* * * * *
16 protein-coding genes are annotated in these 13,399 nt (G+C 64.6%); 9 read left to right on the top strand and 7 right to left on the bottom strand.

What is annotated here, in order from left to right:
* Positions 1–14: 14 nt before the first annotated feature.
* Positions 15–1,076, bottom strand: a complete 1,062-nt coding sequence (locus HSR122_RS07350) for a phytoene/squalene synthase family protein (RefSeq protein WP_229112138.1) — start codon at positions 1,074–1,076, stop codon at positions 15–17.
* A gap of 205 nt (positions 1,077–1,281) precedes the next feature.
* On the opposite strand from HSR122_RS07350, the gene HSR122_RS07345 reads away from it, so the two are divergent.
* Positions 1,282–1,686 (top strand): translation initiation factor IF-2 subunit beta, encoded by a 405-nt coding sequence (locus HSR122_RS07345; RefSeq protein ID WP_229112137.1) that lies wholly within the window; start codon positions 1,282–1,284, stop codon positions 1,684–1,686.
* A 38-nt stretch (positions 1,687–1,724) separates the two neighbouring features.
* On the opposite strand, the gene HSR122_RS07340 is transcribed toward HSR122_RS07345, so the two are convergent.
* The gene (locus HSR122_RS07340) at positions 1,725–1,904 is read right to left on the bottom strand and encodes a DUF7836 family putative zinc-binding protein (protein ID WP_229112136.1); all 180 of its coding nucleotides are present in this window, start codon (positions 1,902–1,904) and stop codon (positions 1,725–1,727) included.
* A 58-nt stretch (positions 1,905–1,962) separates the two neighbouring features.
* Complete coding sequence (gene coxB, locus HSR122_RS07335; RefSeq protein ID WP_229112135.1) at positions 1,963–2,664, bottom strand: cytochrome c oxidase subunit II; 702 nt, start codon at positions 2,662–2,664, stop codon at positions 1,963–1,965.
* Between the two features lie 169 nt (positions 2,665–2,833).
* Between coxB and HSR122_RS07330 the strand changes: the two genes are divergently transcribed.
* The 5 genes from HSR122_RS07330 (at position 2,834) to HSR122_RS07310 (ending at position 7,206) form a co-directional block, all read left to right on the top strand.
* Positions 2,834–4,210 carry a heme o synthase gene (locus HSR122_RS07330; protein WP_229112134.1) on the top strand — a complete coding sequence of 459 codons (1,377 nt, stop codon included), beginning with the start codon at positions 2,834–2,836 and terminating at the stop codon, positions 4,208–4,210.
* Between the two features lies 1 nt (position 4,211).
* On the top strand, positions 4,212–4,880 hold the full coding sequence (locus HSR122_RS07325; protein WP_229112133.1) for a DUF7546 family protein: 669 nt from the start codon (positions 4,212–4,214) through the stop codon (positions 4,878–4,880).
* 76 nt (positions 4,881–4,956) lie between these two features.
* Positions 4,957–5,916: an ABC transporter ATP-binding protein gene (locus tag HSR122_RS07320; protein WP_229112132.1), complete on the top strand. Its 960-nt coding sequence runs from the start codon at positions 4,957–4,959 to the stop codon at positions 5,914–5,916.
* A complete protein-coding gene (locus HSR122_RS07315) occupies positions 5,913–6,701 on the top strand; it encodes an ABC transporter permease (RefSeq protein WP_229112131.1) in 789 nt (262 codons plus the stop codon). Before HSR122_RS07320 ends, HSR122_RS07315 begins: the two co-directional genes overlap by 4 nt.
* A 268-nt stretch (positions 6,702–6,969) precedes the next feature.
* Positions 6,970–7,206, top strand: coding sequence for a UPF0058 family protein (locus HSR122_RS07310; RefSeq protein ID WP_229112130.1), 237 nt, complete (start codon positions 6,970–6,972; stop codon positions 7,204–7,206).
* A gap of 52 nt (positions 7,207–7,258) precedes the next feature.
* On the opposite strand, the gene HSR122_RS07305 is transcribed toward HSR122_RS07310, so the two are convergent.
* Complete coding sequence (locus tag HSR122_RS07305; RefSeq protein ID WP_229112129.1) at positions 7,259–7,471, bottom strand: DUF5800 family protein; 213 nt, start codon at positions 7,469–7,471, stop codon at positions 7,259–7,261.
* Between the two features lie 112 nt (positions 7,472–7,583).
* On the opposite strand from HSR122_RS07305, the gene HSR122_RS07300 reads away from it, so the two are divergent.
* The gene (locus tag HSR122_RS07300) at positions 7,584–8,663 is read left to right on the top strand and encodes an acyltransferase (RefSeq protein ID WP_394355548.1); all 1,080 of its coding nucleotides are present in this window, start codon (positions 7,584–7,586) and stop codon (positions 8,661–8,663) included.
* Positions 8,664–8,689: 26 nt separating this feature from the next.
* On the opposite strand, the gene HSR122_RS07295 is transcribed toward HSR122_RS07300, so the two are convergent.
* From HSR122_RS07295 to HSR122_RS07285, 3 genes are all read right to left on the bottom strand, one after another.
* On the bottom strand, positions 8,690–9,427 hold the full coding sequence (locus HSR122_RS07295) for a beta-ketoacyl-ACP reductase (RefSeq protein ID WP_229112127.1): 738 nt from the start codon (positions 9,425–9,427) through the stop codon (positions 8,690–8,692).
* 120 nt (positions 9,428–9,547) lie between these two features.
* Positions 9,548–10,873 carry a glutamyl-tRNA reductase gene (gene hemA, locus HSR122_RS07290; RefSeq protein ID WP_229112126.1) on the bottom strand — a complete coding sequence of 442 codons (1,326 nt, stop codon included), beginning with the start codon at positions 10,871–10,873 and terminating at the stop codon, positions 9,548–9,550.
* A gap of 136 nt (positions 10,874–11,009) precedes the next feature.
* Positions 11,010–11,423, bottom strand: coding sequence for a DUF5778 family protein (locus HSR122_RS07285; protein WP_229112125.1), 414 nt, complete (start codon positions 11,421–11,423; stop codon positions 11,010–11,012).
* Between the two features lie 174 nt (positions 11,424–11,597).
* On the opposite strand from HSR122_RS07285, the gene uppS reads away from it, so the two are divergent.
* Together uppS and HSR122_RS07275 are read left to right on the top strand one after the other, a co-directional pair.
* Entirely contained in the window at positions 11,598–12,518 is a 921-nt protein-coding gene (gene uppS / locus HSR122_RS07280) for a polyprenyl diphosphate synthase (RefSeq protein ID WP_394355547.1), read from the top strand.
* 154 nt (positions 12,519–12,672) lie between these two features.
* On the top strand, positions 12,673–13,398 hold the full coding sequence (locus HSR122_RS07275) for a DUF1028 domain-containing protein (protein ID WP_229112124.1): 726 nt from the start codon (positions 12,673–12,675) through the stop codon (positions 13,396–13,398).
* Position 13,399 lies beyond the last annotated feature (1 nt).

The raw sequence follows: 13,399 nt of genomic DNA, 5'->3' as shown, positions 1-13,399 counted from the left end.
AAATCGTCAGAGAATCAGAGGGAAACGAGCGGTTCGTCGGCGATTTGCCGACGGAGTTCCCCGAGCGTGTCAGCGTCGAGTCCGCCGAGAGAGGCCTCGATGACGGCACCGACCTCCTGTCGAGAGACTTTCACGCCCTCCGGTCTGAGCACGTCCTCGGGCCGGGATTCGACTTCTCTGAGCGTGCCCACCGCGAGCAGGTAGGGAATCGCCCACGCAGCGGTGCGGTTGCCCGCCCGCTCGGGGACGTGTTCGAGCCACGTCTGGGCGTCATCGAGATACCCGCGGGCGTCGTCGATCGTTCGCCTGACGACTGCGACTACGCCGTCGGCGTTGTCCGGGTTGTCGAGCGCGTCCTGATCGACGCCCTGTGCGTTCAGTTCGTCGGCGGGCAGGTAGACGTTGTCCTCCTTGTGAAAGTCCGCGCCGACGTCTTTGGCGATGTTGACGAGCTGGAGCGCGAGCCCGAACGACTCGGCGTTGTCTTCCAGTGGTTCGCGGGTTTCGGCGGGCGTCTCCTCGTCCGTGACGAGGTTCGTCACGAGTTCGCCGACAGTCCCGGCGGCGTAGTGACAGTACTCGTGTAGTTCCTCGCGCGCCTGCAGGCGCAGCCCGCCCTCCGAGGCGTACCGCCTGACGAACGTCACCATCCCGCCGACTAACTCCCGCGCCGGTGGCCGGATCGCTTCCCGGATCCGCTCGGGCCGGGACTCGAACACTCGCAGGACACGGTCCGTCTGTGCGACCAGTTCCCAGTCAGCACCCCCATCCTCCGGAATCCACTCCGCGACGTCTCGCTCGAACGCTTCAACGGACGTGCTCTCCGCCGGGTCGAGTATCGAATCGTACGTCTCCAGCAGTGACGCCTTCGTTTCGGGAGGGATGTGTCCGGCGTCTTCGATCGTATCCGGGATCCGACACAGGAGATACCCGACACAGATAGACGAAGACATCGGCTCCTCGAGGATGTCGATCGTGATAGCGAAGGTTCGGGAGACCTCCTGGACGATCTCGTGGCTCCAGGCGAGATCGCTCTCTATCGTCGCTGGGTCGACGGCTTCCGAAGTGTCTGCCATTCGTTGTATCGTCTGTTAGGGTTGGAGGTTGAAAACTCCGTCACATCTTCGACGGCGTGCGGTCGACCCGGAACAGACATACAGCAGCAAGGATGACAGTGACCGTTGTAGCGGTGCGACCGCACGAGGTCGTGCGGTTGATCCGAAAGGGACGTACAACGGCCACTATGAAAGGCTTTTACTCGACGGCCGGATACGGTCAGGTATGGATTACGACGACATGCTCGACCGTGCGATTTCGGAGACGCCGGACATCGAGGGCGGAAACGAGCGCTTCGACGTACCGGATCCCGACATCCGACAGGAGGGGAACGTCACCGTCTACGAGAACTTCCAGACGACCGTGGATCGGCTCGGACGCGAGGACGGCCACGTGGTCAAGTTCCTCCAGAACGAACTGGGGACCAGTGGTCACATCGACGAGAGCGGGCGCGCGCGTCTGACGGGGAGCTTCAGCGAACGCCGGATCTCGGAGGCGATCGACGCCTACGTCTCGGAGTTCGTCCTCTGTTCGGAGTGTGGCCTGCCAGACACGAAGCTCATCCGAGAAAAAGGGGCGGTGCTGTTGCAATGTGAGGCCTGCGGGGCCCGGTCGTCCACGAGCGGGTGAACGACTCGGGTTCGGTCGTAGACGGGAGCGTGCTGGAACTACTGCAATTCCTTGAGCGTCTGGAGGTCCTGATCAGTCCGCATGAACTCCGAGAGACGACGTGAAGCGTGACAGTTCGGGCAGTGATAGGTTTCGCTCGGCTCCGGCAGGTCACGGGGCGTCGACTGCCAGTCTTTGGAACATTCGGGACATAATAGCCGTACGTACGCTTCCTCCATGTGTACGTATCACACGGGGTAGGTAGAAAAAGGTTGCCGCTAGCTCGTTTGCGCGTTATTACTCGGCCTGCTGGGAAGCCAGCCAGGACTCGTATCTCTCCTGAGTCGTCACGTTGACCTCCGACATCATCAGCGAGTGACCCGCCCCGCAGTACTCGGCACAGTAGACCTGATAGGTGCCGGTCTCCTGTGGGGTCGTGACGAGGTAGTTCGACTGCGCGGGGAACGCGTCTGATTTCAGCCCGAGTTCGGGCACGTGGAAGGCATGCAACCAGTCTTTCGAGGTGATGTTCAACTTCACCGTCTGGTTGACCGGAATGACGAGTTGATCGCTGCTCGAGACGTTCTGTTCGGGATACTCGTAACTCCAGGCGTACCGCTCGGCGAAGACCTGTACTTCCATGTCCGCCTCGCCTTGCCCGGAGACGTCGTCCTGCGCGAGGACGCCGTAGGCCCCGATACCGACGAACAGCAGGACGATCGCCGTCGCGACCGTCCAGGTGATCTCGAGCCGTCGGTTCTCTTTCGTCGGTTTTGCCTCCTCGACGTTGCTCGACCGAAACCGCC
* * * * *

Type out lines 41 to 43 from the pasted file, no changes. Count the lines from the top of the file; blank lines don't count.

* Entirely contained in the window at positions 11,598–12,518 is a 921-nt protein-coding gene (gene uppS / locus HSR122_RS07280) for a polyprenyl diphosphate synthase (RefSeq protein ID WP_394355547.1), read from the top strand.
* 154 nt (positions 12,519–12,672) lie between these two features.
* On the top strand, positions 12,673–13,398 hold the full coding sequence (locus HSR122_RS07275) for a DUF1028 domain-containing protein (protein ID WP_229112124.1): 726 nt from the start codon (positions 12,673–12,675) through the stop codon (positions 13,396–13,398).